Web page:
Retina and Optic Tectum in Amphibians: A Mathematical Model and Simulation Studies

  • Uwe an der Heiden
  • Gerhard Roth


The processing of visual information within the retino-tectal system of amphibians is decomposed into five major operational stages, three of them taking place in the retina and two in the optic tectum. The stages in the retina involve (i) a spatially local high-pass filtering in connection to the perception of moving objects, (ii) separation of the receptor activity into on- and off-channels regarding the distinction of objects moving against light or dark backgrounds, (iii) spatial integration via near excitation and far-reaching inhibition. Variation of the spatial range of excitation and inhibition allows to account for typical activities observed in a variety of classes of retinal ganglion cells. A mathematical description of the operations in the optic tectum include (a) spatial summation of retinal output (mainly of class R2 and class R3 retinal ganglion cells), and (b) lateral inhibition between tectal cells. In the computer simulation, first the output of the mathematical retina model is computed which, then, is used as the input to the tectum model. The full spatiotemporal dynamics is taken into account. The simulations show that different combinations of strength of lateral inhibition on the one side and the response properties of the retinal ganglion cells on the other side determine the response properties of tectal cell types T5.1, T5.2, and T5.3 involved in object recognition.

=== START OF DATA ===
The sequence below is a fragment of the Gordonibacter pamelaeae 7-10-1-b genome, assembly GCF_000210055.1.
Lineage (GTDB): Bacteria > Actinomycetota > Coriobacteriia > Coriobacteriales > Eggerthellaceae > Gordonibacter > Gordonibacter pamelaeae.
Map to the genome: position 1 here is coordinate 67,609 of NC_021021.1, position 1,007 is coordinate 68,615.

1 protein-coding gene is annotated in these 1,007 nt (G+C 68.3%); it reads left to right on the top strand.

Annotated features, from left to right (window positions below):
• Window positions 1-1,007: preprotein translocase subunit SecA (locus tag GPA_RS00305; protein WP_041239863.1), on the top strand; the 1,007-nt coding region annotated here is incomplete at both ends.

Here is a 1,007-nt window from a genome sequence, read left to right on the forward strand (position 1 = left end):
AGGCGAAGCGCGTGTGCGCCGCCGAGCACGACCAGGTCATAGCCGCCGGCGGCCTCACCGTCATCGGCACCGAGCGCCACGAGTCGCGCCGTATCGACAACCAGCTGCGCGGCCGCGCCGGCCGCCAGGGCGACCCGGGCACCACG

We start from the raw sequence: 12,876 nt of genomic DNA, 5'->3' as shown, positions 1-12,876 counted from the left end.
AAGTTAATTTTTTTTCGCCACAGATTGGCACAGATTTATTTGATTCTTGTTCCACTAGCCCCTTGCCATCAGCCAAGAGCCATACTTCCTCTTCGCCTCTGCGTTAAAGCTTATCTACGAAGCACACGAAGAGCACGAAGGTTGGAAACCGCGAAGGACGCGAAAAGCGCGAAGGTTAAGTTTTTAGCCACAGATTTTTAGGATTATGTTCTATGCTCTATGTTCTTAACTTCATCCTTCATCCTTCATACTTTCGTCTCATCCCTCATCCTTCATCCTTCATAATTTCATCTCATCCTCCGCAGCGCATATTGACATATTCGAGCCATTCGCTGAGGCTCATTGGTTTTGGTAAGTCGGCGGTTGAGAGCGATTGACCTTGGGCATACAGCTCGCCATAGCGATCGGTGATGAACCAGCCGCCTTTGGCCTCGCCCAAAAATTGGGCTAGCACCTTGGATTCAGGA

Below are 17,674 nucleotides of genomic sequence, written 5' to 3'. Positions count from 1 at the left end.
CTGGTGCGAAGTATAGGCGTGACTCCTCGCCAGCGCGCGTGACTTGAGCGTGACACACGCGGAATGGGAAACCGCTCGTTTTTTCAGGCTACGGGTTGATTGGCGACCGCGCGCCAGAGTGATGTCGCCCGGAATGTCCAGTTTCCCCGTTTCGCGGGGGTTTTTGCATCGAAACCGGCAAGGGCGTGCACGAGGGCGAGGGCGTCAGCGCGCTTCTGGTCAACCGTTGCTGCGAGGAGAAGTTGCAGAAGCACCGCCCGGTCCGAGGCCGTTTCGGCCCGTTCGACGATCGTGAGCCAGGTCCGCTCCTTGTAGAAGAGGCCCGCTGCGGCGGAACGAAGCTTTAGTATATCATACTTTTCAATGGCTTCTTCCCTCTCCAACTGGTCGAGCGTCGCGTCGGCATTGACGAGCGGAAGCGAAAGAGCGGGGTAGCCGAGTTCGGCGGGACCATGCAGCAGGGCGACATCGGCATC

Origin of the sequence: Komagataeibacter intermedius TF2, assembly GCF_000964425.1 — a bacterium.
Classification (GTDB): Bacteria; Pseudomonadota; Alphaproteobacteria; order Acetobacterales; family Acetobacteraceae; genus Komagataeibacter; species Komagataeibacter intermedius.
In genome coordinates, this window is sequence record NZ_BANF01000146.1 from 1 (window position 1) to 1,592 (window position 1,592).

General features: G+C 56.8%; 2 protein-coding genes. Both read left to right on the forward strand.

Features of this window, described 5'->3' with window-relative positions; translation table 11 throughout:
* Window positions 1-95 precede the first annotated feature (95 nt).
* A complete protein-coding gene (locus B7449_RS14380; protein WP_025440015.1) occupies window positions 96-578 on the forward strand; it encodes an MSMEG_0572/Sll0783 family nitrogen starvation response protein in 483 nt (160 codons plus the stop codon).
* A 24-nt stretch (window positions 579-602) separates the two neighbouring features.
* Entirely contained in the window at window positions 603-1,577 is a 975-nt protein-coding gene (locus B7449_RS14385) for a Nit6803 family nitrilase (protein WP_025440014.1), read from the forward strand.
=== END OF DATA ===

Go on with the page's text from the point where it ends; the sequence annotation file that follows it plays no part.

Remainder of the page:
Receptive Field Edge Length Lateral Inhibition Retinal Ganglion Cell Optic Tectum 
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Copyright information

© Springer Science+Business Media New York 1989

Authors and Affiliations

  • Uwe an der Heiden
    • 1
    • 2
  • Gerhard Roth
    • 1
    • 2
  1. 1.Fakultät für NaturwissenschaftenUniversität Witten/HerdeckeWittenFR Germany
  2. 2.Fachbereich 2/BiologieUniversität BremenBremen 33FR Germany

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